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The Complete Guide for Online Payment Security and PCI DSS Compliance


Depending on when you define the beginning of online bookings, it has been at least 2 decades since this earth-shattering service was introduced. Microsoft founded Expedia in 1996, with American Airlines subsidiary, Sabre, establishing Travelocity, in the same year. The rest, as they say, is history.

Steadily rising since its inception, online bookings is set to overtake offline bookings by 2025, globally. In Europe, online bookings will surpass offline by the end of 2017, according to Phocuswright, reaching 52% market share. Total online travel revenues are projected to surpass $1 trillion in 2022, creating a huge market opportunity for companies in this industry, around the world.

Customer Experience is Key to Garnering Market Share

As with any business, travel companies must strive to perfect the customer experience. From an easy to navigate website, with price comparison functionality and updated reviews, to hassle free booking, travel companies must ensure an exceptional user experience on their online booking sites.

In its 2016 report, loyalty expert Colloquy found that 25% of users opt to leave online booking sites that are ineffective. With travelers searching an average of 48 times on 8 different sites before booking, it is critical to offer a high end site and an outstanding customer experience.

Shopping cart abandonment in the travel industry is high, at close to 82%, compared to 75.6% in all sectors. Baymard Institute 7 year study found that checkout usability has a significant impact on click through rates. According to Baymard, the average, large sized site can gain a 35.26% increase in conversions through improved checkout processes.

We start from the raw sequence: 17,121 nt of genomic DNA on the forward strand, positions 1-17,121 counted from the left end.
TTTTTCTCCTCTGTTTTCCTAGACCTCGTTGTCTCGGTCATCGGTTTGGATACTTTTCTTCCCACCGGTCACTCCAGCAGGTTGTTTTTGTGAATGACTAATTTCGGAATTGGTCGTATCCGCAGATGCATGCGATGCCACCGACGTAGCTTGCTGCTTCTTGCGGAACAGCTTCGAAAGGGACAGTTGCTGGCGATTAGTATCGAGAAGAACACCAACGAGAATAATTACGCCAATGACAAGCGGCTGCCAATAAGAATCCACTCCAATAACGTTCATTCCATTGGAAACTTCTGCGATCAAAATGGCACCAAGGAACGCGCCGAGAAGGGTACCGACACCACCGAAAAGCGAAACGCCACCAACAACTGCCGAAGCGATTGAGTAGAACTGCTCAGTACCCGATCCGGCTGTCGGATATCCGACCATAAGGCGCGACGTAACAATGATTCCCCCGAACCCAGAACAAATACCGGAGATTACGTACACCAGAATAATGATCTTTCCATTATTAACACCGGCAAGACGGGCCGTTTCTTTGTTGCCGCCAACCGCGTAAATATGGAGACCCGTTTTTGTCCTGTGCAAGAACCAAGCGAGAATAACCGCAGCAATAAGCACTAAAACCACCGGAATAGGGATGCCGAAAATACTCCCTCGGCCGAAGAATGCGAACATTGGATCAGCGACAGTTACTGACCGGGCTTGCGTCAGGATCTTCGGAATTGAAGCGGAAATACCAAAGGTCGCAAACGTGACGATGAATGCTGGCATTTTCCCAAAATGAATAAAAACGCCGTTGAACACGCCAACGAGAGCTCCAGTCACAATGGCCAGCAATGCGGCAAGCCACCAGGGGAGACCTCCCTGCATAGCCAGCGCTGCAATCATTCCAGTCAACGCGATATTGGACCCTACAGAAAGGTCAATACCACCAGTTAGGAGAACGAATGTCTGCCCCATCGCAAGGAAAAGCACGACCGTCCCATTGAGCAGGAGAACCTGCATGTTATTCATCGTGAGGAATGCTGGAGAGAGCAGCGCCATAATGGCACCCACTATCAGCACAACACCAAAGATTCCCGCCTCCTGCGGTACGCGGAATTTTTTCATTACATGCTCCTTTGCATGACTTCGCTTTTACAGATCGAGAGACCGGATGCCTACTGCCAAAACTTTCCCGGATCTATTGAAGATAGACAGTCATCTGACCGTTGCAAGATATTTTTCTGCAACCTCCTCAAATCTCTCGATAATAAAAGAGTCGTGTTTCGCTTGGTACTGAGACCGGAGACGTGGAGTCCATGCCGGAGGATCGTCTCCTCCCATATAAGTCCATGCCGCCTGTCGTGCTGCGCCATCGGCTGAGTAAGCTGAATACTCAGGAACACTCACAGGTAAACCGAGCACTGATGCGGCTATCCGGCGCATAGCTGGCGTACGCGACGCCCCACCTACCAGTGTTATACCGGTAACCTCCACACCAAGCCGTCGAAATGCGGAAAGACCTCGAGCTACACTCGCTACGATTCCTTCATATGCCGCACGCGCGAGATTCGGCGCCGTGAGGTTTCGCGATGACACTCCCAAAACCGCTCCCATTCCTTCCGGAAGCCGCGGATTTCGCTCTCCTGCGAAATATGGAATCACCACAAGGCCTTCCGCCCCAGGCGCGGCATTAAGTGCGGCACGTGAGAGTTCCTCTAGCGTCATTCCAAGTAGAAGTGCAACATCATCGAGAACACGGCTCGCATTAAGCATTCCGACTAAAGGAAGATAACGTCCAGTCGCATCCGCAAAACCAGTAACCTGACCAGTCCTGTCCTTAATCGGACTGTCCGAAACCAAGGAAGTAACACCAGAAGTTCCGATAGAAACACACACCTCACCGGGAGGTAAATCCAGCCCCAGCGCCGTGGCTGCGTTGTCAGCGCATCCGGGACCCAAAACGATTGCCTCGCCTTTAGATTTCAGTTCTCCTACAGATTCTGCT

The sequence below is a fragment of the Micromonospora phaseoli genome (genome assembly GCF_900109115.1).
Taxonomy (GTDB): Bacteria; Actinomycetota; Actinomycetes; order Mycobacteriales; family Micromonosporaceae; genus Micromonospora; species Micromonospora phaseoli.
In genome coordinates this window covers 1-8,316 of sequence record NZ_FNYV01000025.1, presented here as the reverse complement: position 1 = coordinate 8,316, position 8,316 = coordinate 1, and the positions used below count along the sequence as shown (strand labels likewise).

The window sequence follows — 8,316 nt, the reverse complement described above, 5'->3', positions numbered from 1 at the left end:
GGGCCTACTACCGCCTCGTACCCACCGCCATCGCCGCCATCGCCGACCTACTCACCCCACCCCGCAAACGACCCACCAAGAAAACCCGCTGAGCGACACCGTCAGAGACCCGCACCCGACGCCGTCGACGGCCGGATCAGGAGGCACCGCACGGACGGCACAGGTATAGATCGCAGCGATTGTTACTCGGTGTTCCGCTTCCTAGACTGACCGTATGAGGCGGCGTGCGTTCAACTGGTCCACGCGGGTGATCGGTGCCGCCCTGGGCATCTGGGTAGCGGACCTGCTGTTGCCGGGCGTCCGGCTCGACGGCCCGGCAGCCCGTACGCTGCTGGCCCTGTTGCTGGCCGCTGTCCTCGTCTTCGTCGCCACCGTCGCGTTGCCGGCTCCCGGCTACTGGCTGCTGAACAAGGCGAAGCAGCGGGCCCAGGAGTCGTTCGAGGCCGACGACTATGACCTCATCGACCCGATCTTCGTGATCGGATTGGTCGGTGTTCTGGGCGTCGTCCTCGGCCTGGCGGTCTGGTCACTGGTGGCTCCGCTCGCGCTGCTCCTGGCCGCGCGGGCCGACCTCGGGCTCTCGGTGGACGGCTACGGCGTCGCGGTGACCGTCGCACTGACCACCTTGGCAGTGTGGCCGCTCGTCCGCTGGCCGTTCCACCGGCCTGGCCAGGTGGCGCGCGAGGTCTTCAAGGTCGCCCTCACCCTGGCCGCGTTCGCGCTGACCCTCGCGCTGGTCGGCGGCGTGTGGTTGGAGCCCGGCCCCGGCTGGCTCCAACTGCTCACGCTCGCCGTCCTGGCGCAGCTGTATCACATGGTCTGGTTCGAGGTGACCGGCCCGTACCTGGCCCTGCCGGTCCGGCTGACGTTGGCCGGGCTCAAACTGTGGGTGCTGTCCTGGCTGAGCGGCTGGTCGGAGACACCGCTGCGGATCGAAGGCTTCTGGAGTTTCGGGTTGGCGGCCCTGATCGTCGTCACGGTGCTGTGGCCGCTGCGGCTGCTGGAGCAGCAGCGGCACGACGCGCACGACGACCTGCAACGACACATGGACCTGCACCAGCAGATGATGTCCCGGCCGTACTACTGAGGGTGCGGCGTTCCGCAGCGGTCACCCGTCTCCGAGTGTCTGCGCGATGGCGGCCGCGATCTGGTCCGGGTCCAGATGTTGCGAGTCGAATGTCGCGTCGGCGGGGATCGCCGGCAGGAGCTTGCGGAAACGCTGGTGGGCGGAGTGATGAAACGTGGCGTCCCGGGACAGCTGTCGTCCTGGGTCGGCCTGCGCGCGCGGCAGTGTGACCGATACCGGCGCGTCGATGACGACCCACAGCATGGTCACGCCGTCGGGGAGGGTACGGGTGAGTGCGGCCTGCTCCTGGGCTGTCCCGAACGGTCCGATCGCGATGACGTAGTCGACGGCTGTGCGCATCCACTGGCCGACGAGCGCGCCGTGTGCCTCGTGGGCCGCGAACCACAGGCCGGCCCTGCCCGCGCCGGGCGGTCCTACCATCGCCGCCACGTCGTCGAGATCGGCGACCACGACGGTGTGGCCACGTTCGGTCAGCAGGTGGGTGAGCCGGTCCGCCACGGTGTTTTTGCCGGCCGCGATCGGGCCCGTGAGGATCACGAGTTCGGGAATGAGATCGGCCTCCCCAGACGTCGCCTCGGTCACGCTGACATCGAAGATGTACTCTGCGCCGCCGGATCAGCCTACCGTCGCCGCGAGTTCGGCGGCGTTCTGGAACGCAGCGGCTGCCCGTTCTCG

A customer-centric payment process should include the following key functionalities:

Flexible payment options – Online booking sites should accept various payment methods, from traditional credit cards to mobile payment options, supporting the 70% of digital travelers projected to reserve hotels via a mobile device in 2019, in the US.
Cross border payments – International travel is set to increase 35% in the coming decade. Online booking sites that offer cross border payments, and accept these payments in their customer’s local currencies, provide their customers with a hassle-free payment process. This leads to quicker decision making and expedited checkouts.
Secure payments – In order to take advantage of the projected growth in online bookings, travel companies must ensure their customer’s data is safe on their sites.

Online Payment Security Challenges

Affecting both consumers and merchants, online and mobile fraud is a continued concern, valued at $10.7 billion in 2015, according to Juniper Research, and projected to reach $25.6 billion by the end of the decade. The leading sector to suffer from mobile and online fraud will be eRetail, accounting for 65% of all fraud, while airline ticketing is poised to suffer $1.5 billion in fraud related losses in 2020.

The following presents some of the common fraud tactics which online merchants must be aware of in order to effectively protect their customers and themselves:

Identity theft – considered one of the leading forms of fraud afflicting both customers, and businesses alike. Identity theft involves intercepting sensitive data, which is not properly protected, by fraudsters who go on to use payment details to make unauthorized card-not-present purchases.
Fake travel agent – online fraudsters have been known to sell fake deals, such as travel packages, from legitimate tourism companies. They create high level, fake websites and try to sell these travel packages, which generally include a significant discount via these sites. They use online advertising such as Google Adwords to reach unsuspecting travelers. They then obtain the consumer’s credit card information for their own online fraud purposes, harming the customer as well as the reputation of the travel company.